Deeply unserious and speculative reply: oh, so it was a romantic restaurant! Boss called everyone else and told them it was cancelled. The old sneaky move of inviting someone to a group event which then mysteriously becomes a date. This was her master plan to woo and win #1 as soon as she was no longer a subordinate employee.
      I mean obviously it’s irrelevant because if that were what she were doing she had zero game and failed utterly, but I find it funny to think of.

      1. starsaphire*

        This is the kind of AAM fanfic I live for. :D (Mostly because it’s clearly labeled as such!)

        Seriously, though, I think no one ever planned to show up. Hopefully, at least, the gift was useful!

      2. Rainy*

        Honestly, having wound up on some friendly excursions that turned out to be an attempt at a romantic date myself, including once with the “oh…no one else could make it!” excuse and once where I was the companion brought to a “group hang” by a pal who had a suspicion that was what was happening (it was SO AWKWARD, y’all), the vibe would have been thoroughly indistinguishable. :D

        1. Always Tired*

          I’ve had a few of those myself. I call them tank dates, because I go in suspecting as much, and proceed to do my level best to make them decide I am not a good match after all. The glee I feel as they slowly start to angle their body away from me halfway through cannot be properly described.

          1. Vio*

            It can be fun to think up things you could say to ruin a date… but the scary part is when you imagine somebody actually being turned on by them. One of the many things the internet has taught me is that one persons absolute nightmare is another persons kinky fantasy.

      3. Kat*

        Haha, my mind went here too! Not least because it’s exactly the sort of thing an (awful) old manager of mine would have tried, right down to the extravagant gift he’d paid for most of himself

    2. WellRed*

      I would have been so irritated by that but at least OP moved on after that. Good riddance to the whole annoying lot of them!

      1. Momma Bear*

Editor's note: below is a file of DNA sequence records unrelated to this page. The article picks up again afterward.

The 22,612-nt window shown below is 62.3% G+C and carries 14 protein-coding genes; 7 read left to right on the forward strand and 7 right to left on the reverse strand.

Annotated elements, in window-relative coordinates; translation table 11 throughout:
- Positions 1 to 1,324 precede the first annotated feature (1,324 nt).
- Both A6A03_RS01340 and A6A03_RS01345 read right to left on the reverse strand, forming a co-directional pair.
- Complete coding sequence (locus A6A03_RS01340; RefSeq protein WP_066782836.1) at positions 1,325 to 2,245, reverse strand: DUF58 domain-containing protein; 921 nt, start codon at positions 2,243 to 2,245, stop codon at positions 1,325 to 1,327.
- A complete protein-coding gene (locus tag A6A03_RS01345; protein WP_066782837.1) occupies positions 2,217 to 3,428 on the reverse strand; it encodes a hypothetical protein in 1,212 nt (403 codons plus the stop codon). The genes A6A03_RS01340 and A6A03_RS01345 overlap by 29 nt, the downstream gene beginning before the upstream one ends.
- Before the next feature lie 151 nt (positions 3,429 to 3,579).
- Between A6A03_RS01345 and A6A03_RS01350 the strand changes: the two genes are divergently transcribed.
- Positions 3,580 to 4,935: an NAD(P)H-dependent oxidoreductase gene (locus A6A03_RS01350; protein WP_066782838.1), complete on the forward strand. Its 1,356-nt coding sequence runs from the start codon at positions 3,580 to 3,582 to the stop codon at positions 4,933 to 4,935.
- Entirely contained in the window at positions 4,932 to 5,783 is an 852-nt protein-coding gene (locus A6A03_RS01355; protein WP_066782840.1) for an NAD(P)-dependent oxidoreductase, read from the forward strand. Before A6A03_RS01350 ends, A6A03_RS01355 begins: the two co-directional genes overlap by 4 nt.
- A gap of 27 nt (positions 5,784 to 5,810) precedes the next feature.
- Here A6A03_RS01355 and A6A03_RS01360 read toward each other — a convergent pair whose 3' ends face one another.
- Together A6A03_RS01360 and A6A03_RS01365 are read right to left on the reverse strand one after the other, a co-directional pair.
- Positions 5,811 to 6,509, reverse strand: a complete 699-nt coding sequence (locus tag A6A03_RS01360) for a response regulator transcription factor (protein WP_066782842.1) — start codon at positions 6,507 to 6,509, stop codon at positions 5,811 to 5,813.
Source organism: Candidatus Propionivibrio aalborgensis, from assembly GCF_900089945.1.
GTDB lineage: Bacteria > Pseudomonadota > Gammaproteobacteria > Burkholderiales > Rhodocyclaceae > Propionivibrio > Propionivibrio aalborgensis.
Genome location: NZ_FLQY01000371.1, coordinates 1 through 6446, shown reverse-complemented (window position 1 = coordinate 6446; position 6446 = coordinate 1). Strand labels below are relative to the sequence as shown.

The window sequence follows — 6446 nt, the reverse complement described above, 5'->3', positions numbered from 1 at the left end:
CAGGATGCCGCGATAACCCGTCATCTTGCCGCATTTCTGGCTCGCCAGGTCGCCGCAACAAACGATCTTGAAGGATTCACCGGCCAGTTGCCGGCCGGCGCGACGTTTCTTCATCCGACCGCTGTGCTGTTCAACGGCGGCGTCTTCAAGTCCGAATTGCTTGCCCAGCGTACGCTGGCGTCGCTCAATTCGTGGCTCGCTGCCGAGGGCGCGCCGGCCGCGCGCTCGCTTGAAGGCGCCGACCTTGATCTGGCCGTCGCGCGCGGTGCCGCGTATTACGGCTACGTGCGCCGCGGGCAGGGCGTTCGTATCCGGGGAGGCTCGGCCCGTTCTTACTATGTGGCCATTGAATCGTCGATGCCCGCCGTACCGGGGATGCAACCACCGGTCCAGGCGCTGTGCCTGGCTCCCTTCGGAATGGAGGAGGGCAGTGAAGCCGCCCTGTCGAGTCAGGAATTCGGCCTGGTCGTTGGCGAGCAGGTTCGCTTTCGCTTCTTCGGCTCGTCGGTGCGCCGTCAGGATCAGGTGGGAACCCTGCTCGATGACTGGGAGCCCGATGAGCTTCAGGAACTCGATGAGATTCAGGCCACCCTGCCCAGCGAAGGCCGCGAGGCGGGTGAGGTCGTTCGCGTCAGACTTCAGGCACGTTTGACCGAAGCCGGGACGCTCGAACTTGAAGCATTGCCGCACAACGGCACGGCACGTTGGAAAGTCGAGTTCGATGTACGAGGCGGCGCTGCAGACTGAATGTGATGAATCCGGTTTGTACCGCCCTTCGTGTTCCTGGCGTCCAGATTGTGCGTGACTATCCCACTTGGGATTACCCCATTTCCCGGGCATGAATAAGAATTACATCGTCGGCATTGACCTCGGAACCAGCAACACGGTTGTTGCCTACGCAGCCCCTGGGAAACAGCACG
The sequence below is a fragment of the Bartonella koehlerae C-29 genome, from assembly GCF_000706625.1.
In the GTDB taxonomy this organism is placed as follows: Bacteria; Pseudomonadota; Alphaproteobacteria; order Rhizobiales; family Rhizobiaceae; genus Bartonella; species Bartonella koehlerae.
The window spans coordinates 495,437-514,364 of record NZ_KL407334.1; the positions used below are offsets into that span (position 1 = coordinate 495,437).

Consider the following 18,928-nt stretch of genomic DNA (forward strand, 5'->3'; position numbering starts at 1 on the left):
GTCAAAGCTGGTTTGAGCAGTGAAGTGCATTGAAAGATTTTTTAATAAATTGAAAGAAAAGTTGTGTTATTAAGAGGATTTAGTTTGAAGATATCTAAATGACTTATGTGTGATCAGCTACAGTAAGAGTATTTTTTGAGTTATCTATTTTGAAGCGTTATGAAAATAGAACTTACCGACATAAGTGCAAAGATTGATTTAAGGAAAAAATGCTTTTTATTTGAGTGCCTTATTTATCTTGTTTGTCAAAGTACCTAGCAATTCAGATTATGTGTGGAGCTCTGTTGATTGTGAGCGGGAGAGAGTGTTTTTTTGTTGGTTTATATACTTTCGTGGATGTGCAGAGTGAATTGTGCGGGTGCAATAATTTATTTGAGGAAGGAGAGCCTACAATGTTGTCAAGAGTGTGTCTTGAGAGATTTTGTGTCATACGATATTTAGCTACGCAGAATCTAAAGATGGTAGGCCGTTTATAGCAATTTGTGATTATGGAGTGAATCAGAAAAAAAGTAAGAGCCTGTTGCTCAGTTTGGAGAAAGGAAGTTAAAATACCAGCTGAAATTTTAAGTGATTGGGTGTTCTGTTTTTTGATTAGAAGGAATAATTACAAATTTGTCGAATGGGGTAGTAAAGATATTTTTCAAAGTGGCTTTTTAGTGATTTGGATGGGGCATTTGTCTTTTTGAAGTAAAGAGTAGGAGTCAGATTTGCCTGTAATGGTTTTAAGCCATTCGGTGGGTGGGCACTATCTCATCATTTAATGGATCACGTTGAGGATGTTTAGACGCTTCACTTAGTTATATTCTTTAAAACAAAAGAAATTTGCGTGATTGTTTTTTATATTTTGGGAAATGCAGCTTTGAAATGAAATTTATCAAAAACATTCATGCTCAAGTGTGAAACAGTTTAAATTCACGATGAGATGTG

And honestly, the last day probably helped that there was no awkward Monday morning. Just one and done.

    3. rollyex*

      Good that OP1 is leaving. OP1 should practice saying no to things they do not want to do.

      It’s not always easy I know.

  2. Was the Grink There*

    OP2: “creates arbitrary rules based on an off-hand comment or something someone said to him years ago that cannot be tracked…”

    Oh gosh why is this such a type? You see that person in so many workplaces. It’s like it’s a blustery day in their brain and stray data breezes through and sticks to their face, and all of a sudden it’s everyone’s problem.

    1. Decidedly Me*

      I have someone currently that keeps not following processes by saying that a specific someone who hasn’t been at the company for over a year (who was not in a role to set processes while they were here anyways) told them once(!!) to do something a different way….

    2. NeurospicyEnby*

      Speaking only for myself, I need things to be consistent. If I was once given instruction on how to do TPS report cover sheets, I’m going to keep doing the TPS report cover sheets that way in perpetuity until someone comes around with the memo about the new cover sheets.

      This doesn’t address the behavior where co-worker was directly told to stop doing the tasks and pushed back, mind. I’m just offering a possible answer to “why is this such a type”: Lack of proper communication from those in authority plus a need for structure.

      1. Boof*

        I think this is a different type who grabs on to the instructions/ procedures they prefer and then insist that’s the way it has to be done no matter how much anyone else says otherwise

        1. Clare*

          I agree, this is less about following the original instructions and more about cherry-picking in random order from anything that could be even vaguely construed as an instruction, just so they can do whatever they want. Which isn’t to say these people won’t sometimes in poor faith claim that their situation is just like what NeurospicyEnby describes, but it’s not. They’re lying.

          NeurospicyEnby if you’re not lying (and I don’t believe you are), you’re all clear. No need to change anything (until instructed, of course). No reasonable person would be bothered by your approach or group you together with this ‘type’.

      2. Just me*

        I worked with a person with a similar outlook years ago. Three managers prior she had been told to do process xyz a certain way. Several changes in adjacent processes had occurred in the meantime that could have made things a bit easier but that was how it was supposed to be done forever in her mind.
        I do get where she was coming from in regards to it being easier to just continue on doing things the old familiar way rather than switching gears to following a slightly different method.

    3. tinaturner*

      What surprises me is that someone can sound surprised that going to the manager worked! The manager managed!

  3. Catabouda*

    I’m so curious. Did the coworker, who was going to get a paid for trip, get a paid for trip and then not show up to the work event?

    1. Juicebox Hero*

      I’m thinking they didn’t show because, since it ended up being a Friday, they weren’t going to get a sweet weekend getaway paid for by the boss.

  4. Bookworm*

    LW1: LOL, dang, that was some update. That last paragraph went from so extremely awkward and cringe to LOLOLOL. I am so happy you got the last laugh!

Comments are closed.